Other additions to multitrack view include the ability to assign different colors to each track. Because Auditions interface conforms to Adobes tiny-tabs-and-text style, its often difficult to make out a tracks name. But color coding makes it easier, so you know that Bob the Bass Player is blue, Dirk the Drummer is red, and Tom the Tuba Player is orange. And when you drag a clip from one track to another, it adopts that tracks color.
As with GarageBand, you can now merge clips within a track into a single clip, making repositioning its contents easier. Also, when you drag multiple clips into the multitrack view, you have the choice to place them in individual tracks or have them arranged sequentially in the same track. When you drag in those clips, you no longer see only a vertical orange bar indicating where the clips will land, but rather waveform previews of each clip. As you drag clips over existing material within a track, Audition will add cross-fades where the clips collide (and you can see previews of those cross-fades as you position your clips).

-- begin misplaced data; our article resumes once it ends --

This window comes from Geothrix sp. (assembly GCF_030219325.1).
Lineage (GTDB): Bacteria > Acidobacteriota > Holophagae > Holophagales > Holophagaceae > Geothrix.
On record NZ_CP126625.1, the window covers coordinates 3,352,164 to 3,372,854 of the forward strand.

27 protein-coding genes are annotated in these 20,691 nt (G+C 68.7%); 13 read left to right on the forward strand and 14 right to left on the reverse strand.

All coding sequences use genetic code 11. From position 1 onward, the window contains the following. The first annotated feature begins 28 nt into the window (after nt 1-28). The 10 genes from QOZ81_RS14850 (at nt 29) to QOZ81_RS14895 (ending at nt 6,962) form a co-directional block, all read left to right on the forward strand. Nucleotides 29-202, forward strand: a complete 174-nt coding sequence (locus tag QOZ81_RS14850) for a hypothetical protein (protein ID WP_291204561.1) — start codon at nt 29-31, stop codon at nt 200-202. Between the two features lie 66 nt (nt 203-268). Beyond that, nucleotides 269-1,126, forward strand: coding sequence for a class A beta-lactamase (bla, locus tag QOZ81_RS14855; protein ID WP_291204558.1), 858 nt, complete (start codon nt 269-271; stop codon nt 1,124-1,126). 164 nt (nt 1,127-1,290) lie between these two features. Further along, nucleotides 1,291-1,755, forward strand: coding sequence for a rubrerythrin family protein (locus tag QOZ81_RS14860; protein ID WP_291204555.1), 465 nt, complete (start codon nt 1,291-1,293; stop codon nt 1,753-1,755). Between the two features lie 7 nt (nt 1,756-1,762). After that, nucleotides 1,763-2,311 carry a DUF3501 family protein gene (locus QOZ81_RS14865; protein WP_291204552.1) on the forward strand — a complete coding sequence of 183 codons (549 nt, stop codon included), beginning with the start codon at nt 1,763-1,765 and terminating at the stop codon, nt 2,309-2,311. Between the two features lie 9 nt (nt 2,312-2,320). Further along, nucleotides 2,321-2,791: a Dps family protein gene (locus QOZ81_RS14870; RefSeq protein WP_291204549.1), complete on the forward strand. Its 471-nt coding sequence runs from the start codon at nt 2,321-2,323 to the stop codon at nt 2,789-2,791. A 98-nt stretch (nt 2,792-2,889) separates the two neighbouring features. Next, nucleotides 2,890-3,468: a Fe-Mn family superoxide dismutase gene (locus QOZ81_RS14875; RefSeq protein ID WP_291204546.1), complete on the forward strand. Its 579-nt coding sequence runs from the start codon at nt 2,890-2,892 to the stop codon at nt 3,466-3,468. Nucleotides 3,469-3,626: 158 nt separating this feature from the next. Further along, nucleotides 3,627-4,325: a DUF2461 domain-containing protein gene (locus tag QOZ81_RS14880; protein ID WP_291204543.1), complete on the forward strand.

With Audition CC you can now edit your saved favorites. So you can, for example, remove an effect from a favorite that includes multiple effects or make an adjustment to the effects within the favorite. A Frequency Band Splitter allows you to split a track into frequency bands (say, all the material that lives from 20Hz to 60Hz). If youre a DJ interested in extracting the drum and bass material from a recording and using it for your own ends, this is helpful. You can export your files directly to SoundCloud. And a new Loudness Radar feature allows you to see the perceived volume (according to human hearing rather than metering) of your tracks and then adjust them to a particular audio standard.
Now, about money
Adobes decision to move to a subscription-only model with Creative Cloud has been argued up one side of the Internet and down the other. My thoughts on the worthiness of this model are not appropriate here. However, I do think it worthwhile to say that in the case of Audition, Adobe should additionally offer it for sale as a single application.
Although Audition will be a great help to video editors as part of Creative Cloud, this is only a segment of Auditions audience. Those sound designers, radio producers, audio editors, and podcasters I mentioned will benefit greatly from it, but most dont need Photoshop, Illustrator, InDesign, Premiere, or the scads of other tools available as part of the $50-per-month CC subscription. And unless audio is your living, $20 a month until the end of time for just Audition is too steep.
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